Chinese State Media Compares Pro-Trump Rioters to Hong Kong: 'Learning from You Guys'

Chinese state-run media has compared the supporters of President Donald Trump who stormed the U.S. Capitol building on Wednesday to pro-Democracy protesters in Hong Kong.

Chen Weihua, EU Bureau Chief for China's state-run China Daily newspaper, compared the two groups after violence erupted at the Capitol was Congress was meeting to officially certify President-elect Joe Biden's victory over Trump.

"Good comparison: Here are Pro-Trump rioters," Chen tweeted. "But when HK mobs stormed legislative building, vandalized everything and threw petrol bombs and destroyed subway stations and paralyzed airport terminals in later riots, you guys praised them as 'pro-democracy protesters'. No logic."

Good comparison: Here are Pro-Trump rioters. But when HK mobs stormed legislative building, vandalized everything and threw petrol bombs and destroyed subway stations and paralyzed airport terminals in later riots, you guys praised them as “pro-democracy protesters”. No logic.

— Chen Weihua (陈卫华) (@chenweihua) January 6, 2021

When New York Times Columnist Nicholas Kristof shared Chen's tweet while remarking that "China is chortling at the violence Trump has unleashed," Chen responded by adding "just learning from you guys."

Just learning from you guys

— Chen Weihua (陈卫华) (@chenweihua) January 6, 2021

The Chinese government has been increasingly cracking down on protesters in Hong Kong following the passage of a controversial national security law last summer. Protests have increased in recent years as the country seeks to assert authority over the special administrative region.

Before Trump supporters stormed the Capitol on Wednesday, Hong Kong officials announced that at least 53 individuals had been arrested in the latest crackdown, including American lawyer John Clancey.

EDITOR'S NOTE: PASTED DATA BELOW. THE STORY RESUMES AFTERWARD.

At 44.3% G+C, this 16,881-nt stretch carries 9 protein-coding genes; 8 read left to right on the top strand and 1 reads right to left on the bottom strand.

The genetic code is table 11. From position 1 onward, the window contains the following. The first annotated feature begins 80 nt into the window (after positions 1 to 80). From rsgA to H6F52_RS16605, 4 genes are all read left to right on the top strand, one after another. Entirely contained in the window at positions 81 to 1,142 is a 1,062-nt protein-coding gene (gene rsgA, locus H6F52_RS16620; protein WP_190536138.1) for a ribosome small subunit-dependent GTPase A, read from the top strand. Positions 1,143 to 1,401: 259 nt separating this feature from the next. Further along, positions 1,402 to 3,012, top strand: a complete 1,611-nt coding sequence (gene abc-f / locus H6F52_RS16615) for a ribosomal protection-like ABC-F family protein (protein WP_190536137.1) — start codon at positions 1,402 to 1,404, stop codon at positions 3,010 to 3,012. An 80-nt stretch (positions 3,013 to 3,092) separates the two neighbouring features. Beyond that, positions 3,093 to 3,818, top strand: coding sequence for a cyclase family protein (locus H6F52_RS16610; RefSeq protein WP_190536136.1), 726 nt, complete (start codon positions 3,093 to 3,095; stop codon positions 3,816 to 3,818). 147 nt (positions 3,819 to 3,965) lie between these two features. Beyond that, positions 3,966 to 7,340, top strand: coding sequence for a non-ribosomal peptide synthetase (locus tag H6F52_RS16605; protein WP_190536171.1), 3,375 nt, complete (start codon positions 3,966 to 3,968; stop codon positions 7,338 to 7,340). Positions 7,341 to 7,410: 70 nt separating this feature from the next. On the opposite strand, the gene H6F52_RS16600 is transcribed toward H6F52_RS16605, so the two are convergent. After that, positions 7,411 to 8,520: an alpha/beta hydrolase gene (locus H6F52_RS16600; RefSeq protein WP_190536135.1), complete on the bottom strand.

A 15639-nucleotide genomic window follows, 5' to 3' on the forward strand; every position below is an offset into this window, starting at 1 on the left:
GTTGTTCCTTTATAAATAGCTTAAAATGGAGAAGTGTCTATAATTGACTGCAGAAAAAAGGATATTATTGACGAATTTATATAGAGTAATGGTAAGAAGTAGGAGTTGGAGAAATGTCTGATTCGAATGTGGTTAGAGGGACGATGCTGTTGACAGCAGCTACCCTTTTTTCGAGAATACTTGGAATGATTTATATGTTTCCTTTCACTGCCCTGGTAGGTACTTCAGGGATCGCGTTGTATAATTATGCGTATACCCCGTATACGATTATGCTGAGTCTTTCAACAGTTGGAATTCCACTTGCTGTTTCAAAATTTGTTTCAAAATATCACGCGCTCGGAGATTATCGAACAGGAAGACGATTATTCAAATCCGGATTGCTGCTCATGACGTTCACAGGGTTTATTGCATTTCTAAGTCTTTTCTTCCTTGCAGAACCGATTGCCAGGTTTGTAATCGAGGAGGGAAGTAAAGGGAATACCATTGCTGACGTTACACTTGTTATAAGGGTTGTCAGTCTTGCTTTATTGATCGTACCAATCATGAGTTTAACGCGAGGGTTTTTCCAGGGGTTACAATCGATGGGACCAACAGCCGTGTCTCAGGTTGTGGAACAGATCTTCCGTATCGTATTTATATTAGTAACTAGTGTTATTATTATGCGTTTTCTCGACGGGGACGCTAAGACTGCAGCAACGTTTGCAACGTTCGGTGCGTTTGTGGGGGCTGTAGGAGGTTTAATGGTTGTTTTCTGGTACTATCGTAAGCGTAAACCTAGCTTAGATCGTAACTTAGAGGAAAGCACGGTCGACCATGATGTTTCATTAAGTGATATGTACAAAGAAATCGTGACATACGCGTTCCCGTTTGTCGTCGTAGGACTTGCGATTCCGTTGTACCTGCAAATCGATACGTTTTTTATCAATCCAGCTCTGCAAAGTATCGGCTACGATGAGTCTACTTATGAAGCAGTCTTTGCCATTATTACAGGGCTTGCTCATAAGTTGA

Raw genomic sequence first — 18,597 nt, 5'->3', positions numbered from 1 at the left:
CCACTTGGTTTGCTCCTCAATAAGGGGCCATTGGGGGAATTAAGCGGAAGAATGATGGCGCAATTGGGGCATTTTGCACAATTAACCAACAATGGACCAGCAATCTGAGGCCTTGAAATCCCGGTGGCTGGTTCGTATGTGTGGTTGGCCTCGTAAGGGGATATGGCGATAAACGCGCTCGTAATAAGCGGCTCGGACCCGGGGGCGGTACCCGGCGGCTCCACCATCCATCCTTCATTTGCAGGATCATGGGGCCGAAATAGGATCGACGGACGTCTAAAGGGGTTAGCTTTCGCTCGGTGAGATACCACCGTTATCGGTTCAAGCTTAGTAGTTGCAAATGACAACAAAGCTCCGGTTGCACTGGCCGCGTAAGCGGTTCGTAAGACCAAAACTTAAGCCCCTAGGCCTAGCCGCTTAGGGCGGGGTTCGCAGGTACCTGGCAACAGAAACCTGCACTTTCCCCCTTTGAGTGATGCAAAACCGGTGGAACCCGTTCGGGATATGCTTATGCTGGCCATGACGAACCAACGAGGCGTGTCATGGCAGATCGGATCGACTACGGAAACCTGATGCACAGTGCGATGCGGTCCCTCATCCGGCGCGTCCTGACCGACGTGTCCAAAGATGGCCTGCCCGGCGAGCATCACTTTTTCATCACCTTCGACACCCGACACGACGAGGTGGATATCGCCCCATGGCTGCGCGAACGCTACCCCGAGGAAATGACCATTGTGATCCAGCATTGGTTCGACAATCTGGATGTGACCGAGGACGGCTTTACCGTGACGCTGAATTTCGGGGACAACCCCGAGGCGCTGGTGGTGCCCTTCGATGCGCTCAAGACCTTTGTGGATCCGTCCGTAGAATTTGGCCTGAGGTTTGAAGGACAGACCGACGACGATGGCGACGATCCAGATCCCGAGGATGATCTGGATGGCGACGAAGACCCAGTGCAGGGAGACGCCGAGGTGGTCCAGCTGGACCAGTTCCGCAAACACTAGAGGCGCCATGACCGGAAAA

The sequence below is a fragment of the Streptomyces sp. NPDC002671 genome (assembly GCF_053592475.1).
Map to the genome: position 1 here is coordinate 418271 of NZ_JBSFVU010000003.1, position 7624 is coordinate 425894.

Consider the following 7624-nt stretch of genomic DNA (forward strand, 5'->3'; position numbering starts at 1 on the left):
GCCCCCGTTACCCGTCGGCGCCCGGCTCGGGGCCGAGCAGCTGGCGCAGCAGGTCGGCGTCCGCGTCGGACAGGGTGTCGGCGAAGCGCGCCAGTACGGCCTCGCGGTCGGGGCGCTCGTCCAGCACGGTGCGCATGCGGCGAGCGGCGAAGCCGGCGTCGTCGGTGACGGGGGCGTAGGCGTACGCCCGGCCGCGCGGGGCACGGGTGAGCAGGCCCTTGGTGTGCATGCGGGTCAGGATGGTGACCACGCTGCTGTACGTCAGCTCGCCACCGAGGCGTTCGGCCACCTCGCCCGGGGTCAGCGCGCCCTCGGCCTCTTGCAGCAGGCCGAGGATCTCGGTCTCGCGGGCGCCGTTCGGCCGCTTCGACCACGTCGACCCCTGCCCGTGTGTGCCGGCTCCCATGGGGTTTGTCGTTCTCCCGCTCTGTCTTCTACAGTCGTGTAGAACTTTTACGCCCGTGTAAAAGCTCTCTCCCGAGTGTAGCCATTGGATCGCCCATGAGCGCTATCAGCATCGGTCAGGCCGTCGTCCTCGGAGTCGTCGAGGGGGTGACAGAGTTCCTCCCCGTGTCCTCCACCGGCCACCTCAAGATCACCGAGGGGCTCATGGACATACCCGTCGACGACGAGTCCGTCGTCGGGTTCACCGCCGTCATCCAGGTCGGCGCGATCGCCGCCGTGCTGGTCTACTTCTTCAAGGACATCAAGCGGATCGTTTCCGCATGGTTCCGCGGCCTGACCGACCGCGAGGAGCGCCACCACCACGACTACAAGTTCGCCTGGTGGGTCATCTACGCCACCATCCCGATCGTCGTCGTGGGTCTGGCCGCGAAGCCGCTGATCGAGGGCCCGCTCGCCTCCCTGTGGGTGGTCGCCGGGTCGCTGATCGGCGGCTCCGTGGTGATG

Antony Blinken, Biden's choice for Secretary of State, tweeted that the "sweeping arrests of pro-democracy demonstrators are an assault on those bravely advocating for universal rights," while promising "the Biden-Harris administration will stand with the people of Hong Kong and against Beijing's crackdown on democracy."

Although Chen compared chaos in Washington, D.C. to protests in Hong Kong, there are some key differences between the two situations. Hong Protesters have largely been demonstrating in favor of democracy in the region, while the actions of those who stormed the Capitol were more likely an attempt to subvert democracy because Trump lost a democratic election.

Congress was meeting to officially certify Biden's win when the violent scene unfolded. Trump tweeted out criticism of Vice President Mike Pence when it became clear that he would not overturn the election result, something he has no Constitutional ability to do, when lawmakers were evacuated as the rioters breached the building.

Trump asked the rioters to "go home" while praising them as "very special people" and falsely claiming that the election was "stolen" in a video posted to Twitter. He later tweeted that "these are the things and events that happen when a sacred landslide election victory is so unceremoniously & viciously stripped away from great patriots who have been badly & unfairly treated for so long." Twitter later deleted both the video and the tweet.

Biden won the election by 306 to 232 votes in the Electoral College, the same margin that Trump had over former Secretary of State Hillary Clinton in 2016. The president-elect also beat Trump by more than 7 million votes nationally with over 81.2 million votes, the most ever won by a presidential candidate in U.S. history.

Newsweek reached out to the White House for comment.

U.S. Capitol China Hong Kong Riots
Flags of the United States and China are pictured flying next to each other against a blue sky background. Oleksii Liskonih/Getty